South by Southwest in particular has played a unique role in creating buzz around Austin’s growing CPG scene. With every conceivable kind of creator making an appearance during those 10 Festival days, Brown says, “It’s an amazing experience to behold and to see the cross-pollination of all of these different thoughts and ideas. It does certainly have a huge effect on the food scene at that time.”
Barnes agrees, saying, “There’s no denying that SXSW has played some sort of a role in that [growth].” He also maintains that it’s the wealth of imagination, not the money, flowing through the Festival that makes it so influential on local companies. “When you’re constantly surrounded by inspiration and innovation, it just pushes you to drive your own creativity further and further,” he explained.
Creativity culture does not stop when SXSW ends, though. The Clayton Christophers (Sweet Leaf Tea; Deep Eddy Vodka) and the Tito Beveridges (Tito’s Vodka) of the food world greatly influence the development of companies by making themselves accessible. “They still go out of their way to have meetings with people who are on their way up. That responsiveness and that family mentality toward creating products here is remarkable,” said Barnes. Christie echoed his thoughts and explained that the chamber has seen a similar ecosystem being built around these companies because success begets success. “The CPG industry in town seems to support each other very well,” she said. “They seem to mentor, fund, and support one another.”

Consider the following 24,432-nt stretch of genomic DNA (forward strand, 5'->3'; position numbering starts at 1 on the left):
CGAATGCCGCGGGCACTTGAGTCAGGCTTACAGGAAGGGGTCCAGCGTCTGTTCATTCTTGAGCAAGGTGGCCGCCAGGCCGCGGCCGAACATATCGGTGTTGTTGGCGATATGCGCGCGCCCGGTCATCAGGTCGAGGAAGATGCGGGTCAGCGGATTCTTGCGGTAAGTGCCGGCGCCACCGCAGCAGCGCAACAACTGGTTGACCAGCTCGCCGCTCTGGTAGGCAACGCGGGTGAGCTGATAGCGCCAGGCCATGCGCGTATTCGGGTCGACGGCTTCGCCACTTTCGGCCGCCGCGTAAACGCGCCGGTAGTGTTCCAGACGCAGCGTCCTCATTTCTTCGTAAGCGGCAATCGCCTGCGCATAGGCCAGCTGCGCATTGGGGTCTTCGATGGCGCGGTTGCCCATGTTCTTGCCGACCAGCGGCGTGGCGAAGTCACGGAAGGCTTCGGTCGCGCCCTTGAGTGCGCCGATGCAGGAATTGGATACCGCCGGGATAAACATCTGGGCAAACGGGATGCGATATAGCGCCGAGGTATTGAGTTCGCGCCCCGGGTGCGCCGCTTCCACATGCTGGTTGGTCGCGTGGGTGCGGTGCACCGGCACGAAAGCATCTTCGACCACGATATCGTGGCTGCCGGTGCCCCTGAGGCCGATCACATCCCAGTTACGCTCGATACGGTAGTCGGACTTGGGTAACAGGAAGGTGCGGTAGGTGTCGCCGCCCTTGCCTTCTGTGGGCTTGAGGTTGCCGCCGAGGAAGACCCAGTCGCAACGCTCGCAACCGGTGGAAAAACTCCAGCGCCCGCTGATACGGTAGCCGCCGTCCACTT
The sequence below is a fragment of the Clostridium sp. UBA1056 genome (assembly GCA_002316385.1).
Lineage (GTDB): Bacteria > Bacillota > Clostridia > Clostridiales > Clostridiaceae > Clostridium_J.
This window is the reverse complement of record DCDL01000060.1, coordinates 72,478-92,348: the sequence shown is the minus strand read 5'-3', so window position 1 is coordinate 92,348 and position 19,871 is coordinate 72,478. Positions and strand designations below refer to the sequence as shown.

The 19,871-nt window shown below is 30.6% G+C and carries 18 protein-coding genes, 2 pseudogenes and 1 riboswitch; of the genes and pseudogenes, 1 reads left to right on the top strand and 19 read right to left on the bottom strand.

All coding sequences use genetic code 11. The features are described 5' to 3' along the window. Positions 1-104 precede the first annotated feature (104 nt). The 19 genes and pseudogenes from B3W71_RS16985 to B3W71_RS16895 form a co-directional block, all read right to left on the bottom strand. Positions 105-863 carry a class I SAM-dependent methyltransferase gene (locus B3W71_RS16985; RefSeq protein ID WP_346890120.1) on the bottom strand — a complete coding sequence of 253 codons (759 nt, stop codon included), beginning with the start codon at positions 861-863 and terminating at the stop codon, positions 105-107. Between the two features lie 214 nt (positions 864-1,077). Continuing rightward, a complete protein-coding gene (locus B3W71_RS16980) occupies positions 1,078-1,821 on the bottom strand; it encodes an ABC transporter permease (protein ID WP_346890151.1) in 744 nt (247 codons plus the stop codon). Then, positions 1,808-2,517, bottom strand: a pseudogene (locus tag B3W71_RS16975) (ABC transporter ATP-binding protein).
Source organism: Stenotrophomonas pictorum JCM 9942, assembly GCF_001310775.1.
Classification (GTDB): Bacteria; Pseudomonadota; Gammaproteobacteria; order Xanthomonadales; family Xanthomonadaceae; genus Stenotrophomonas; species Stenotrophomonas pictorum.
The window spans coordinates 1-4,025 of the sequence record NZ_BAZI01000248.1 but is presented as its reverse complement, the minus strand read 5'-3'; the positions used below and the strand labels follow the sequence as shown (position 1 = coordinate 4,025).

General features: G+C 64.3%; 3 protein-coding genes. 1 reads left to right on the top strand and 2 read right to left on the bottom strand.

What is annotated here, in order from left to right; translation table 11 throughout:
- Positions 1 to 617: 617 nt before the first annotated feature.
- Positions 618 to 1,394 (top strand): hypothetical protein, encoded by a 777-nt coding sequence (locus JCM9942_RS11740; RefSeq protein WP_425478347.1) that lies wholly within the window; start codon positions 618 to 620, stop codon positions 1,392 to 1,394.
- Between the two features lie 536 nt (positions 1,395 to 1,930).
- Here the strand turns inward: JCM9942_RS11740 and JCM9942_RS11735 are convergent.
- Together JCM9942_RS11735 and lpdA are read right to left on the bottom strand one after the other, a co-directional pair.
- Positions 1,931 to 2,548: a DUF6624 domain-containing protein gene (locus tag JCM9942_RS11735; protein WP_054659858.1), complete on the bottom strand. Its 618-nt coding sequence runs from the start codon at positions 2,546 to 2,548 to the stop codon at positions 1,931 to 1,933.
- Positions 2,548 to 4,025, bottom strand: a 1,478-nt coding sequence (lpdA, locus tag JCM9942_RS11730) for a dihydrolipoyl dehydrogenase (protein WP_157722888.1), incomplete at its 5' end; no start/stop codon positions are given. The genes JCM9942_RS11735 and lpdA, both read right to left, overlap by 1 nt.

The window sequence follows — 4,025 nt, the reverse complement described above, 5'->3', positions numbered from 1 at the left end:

But while there’s no shortage of great ideas, raising capital is another story. Kirstin Ross, managing director of SKU, explained that convertible notes and angel networks are some of the limited options for companies looking to grow. Familiar names in venture capital firms like Cavu and LiveOak rarely offer financial support to businesses with less than $5 million in revenue, but with more Austin companies attracting the attentions of Fortune 100 companies, some industry insiders are taking it upon themselves to bridge the gap and give more CPG startups a chance. Genevieve Gilbreath recently launched Springdale Ventures, a VC fund that is dedicated to writing $500,000 checks to help companies through the bootstrapping stage. One of their first investments was Mason Arnold’s Cece’s Veggie Co. The hope, she explained, is to give burgeoning companies another option as they scramble to grow during the difficult stage between $500,000 and $1.5 million in sales.
Plenty of Austin companies aren’t looking for explosive growth, though. Brown has turned down offers for investment in Barton Springs Mill and his “exit strategy” is something along the lines of “I don’t know, I’m going to die at some point?” Stephanie McClenny, owner of beloved local jam brand Confituras, created a small, but stable company that is able to weather the fickle winds of consumer taste: “We are a small, quiet company, and we work hard on building community and rely on word of mouth to strengthen our support rather than purchasing it.”
But with consumers’ short attention spans and social media driving people to constantly scour the landscape for the next best thing, Austin must continue to nourish upstart CPG entrepreneurs’ ideas. That’s a surefire way to satisfy taste buds while also boosting the city’s industry growth. After all, as Barnes put it, “The big guys aren’t ever going to be as good at innovation as the smaller guys are.”